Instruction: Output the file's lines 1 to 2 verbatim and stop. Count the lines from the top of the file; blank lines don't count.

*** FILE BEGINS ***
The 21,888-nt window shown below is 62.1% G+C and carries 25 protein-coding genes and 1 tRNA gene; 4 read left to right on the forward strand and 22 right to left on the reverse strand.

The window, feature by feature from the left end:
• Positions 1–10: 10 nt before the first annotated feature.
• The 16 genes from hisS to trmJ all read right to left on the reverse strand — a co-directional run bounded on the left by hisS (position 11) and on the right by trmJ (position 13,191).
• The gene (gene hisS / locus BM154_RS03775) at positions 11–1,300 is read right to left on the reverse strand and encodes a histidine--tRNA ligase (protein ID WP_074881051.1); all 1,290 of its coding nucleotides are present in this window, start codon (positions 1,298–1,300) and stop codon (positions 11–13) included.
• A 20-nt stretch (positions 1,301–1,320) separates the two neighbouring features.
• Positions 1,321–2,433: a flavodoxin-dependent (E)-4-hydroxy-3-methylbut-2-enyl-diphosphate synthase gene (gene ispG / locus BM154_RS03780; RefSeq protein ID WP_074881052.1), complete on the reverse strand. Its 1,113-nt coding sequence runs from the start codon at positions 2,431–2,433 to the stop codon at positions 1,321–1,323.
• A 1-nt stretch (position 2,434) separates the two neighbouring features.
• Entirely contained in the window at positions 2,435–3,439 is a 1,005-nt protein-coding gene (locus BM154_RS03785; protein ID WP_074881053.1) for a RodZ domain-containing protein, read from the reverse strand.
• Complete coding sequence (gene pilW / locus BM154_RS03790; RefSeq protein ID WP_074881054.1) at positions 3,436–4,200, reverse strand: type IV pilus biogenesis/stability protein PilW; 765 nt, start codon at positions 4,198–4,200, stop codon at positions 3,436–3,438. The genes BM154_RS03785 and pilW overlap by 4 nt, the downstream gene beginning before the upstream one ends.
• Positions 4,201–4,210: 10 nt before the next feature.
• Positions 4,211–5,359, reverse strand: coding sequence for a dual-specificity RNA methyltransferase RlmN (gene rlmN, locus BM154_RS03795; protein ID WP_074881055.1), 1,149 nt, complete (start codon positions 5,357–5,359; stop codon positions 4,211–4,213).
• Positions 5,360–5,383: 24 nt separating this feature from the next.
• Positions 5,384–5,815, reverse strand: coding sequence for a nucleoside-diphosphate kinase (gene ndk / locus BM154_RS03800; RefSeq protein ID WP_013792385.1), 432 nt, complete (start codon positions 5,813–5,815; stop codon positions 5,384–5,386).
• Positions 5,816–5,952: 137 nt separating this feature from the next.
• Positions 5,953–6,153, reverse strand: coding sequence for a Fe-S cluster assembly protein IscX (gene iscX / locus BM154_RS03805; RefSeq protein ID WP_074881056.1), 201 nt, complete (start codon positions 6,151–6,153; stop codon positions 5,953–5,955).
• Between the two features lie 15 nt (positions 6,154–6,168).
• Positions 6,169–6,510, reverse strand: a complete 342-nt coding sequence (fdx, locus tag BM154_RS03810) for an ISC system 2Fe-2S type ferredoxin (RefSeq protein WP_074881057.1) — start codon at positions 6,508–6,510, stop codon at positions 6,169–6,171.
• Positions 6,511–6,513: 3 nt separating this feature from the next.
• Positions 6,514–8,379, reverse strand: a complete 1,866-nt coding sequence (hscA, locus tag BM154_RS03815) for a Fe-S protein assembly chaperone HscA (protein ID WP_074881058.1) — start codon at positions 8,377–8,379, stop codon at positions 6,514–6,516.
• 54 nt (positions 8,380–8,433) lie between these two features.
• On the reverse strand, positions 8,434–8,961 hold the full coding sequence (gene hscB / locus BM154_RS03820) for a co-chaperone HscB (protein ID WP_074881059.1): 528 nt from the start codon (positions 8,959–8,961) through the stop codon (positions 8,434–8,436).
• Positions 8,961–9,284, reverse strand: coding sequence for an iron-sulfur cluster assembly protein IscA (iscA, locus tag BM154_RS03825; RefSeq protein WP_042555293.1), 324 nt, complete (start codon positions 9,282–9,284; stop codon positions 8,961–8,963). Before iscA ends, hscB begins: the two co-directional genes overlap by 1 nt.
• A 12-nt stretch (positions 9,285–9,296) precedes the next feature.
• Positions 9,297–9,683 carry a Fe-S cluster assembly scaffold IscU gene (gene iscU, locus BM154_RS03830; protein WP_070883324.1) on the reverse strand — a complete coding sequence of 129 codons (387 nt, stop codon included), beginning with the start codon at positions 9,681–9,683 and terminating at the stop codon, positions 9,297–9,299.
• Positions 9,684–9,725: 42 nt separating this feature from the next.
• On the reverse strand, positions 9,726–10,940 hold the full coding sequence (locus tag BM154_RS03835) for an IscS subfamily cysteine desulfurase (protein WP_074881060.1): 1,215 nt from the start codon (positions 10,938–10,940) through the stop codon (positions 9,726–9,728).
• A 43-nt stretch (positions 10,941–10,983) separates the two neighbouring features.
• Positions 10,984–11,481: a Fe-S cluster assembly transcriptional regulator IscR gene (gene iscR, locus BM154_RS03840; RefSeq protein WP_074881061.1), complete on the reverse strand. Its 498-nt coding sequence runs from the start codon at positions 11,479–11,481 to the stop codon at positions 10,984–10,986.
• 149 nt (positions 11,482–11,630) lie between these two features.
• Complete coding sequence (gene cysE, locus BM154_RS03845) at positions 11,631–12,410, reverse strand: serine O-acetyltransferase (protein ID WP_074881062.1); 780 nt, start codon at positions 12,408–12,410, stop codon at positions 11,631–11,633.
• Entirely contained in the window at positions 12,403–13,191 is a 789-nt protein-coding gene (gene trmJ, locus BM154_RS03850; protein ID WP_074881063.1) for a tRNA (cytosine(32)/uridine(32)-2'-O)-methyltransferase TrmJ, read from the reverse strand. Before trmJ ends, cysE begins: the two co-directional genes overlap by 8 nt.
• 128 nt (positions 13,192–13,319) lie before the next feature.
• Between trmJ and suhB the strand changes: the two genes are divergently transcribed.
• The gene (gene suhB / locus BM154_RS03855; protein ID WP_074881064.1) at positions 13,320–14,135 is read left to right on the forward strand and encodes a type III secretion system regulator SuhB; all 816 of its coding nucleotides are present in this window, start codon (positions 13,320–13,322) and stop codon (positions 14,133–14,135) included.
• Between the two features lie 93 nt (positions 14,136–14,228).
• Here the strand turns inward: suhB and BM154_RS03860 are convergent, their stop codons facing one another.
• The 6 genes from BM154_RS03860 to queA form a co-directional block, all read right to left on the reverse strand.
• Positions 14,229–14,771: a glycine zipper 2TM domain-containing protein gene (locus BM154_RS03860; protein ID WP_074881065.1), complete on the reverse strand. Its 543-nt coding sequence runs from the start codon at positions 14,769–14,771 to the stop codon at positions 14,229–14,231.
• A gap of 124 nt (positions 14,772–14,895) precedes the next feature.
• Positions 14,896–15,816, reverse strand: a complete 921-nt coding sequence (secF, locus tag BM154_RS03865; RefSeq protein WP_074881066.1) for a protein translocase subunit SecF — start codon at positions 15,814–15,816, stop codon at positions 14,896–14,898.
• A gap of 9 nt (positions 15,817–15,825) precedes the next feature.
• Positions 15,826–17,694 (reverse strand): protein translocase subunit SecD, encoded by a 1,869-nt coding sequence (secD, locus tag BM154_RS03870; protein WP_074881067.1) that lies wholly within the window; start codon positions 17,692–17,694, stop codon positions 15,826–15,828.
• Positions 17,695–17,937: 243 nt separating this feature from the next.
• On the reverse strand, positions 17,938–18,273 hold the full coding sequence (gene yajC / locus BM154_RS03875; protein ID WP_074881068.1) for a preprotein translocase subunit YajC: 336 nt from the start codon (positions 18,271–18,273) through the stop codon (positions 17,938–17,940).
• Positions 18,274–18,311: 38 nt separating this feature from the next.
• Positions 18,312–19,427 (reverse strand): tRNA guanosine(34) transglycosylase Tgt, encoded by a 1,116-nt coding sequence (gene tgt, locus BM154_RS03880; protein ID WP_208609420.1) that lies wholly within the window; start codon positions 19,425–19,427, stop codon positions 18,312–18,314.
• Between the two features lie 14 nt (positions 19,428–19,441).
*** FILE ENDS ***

The 21,888-nt window shown below is 62.1% G+C and carries 25 protein-coding genes and 1 tRNA gene; 4 read left to right on the forward strand and 22 right to left on the reverse strand.

The window, feature by feature from the left end: